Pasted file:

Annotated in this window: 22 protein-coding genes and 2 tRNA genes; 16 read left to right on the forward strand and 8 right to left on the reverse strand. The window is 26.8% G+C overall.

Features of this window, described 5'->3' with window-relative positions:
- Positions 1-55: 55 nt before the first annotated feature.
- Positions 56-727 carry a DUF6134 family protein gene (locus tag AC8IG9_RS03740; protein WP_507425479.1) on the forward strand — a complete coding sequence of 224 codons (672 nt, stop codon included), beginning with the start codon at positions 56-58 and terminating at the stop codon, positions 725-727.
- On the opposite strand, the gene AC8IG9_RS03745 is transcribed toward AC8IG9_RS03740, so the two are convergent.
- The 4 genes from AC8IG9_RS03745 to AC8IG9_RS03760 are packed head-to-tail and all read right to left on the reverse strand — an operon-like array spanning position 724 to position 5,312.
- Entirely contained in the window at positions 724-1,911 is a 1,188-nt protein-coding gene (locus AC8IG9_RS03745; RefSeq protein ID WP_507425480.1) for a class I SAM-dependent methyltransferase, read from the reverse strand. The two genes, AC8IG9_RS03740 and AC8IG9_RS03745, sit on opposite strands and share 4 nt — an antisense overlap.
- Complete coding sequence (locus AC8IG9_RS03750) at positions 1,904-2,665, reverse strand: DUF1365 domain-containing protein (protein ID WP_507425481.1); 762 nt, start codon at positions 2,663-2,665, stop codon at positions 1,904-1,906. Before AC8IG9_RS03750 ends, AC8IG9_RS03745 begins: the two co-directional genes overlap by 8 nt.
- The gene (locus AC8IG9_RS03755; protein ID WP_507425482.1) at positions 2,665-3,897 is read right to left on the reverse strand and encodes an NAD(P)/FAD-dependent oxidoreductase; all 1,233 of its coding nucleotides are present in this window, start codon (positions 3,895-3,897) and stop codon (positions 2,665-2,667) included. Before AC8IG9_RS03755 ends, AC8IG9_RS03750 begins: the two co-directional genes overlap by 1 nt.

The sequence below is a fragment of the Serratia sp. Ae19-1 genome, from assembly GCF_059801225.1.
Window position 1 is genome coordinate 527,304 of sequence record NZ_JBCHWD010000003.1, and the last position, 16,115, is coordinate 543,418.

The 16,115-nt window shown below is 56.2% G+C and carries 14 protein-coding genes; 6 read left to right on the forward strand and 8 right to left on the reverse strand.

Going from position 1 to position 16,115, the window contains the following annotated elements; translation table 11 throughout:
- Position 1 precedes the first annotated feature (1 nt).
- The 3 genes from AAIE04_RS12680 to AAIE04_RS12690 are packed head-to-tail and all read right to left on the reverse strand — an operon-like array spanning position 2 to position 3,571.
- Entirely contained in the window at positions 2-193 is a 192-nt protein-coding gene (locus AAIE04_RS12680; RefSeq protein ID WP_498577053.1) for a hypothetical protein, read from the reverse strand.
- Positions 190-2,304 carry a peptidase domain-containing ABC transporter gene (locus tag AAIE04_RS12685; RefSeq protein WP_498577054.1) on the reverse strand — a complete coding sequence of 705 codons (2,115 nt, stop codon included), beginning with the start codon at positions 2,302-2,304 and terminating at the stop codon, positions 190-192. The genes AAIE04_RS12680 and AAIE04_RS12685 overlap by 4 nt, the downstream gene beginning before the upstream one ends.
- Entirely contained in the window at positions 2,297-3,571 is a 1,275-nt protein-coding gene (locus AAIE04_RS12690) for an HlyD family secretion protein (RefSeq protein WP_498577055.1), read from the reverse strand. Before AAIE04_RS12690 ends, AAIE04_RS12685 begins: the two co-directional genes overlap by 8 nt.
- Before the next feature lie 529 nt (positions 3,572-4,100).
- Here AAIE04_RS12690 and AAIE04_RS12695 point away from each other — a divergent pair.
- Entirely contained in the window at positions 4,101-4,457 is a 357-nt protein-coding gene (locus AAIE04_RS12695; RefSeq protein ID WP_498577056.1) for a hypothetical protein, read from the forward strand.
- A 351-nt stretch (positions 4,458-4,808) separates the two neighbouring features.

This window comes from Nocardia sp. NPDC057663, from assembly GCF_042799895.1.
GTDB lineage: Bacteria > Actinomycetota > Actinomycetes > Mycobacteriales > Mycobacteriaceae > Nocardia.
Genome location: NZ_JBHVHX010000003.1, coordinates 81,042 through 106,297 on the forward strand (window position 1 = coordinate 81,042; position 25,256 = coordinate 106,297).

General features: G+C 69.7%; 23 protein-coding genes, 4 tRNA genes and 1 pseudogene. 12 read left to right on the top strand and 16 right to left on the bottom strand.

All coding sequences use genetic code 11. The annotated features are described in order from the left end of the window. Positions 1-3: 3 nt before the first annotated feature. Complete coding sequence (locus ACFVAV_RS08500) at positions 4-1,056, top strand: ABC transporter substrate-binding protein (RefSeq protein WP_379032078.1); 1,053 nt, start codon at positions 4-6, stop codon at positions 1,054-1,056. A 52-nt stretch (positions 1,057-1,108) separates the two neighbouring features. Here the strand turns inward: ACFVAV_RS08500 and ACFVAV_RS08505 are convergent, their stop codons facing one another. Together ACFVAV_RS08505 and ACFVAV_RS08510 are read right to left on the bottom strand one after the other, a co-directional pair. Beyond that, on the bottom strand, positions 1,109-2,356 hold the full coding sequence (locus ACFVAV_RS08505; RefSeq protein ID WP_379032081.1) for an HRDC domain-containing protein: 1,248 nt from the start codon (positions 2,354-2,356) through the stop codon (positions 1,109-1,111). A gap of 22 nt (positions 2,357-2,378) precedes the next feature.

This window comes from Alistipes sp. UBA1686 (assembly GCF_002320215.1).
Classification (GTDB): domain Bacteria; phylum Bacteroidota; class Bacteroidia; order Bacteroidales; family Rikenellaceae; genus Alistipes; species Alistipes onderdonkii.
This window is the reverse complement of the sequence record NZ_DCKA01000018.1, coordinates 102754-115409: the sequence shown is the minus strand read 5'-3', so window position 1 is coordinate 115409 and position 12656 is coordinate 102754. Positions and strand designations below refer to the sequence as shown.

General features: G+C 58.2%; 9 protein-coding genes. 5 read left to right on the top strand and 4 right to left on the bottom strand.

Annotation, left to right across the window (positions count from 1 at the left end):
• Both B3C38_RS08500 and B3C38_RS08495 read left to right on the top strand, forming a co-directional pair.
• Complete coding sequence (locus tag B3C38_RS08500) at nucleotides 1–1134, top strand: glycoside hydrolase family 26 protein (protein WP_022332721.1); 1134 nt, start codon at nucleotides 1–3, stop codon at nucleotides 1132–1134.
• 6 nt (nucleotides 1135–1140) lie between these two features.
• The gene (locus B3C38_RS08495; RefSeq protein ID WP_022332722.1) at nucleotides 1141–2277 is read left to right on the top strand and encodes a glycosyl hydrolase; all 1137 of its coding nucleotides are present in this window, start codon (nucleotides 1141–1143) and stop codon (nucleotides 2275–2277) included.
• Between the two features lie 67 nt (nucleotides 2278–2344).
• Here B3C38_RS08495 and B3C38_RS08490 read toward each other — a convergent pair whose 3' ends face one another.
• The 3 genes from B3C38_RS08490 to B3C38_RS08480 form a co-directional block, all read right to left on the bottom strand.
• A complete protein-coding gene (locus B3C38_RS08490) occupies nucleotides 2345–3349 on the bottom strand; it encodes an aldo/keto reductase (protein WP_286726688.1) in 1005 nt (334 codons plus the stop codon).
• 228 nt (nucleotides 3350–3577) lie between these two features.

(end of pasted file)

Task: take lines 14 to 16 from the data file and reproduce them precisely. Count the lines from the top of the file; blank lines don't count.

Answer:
- Position 1 precedes the first annotated feature (1 nt).
- The 3 genes from AAIE04_RS12680 to AAIE04_RS12690 are packed head-to-tail and all read right to left on the reverse strand — an operon-like array spanning position 2 to position 3,571.
- Entirely contained in the window at positions 2-193 is a 192-nt protein-coding gene (locus AAIE04_RS12680; RefSeq protein ID WP_498577053.1) for a hypothetical protein, read from the reverse strand.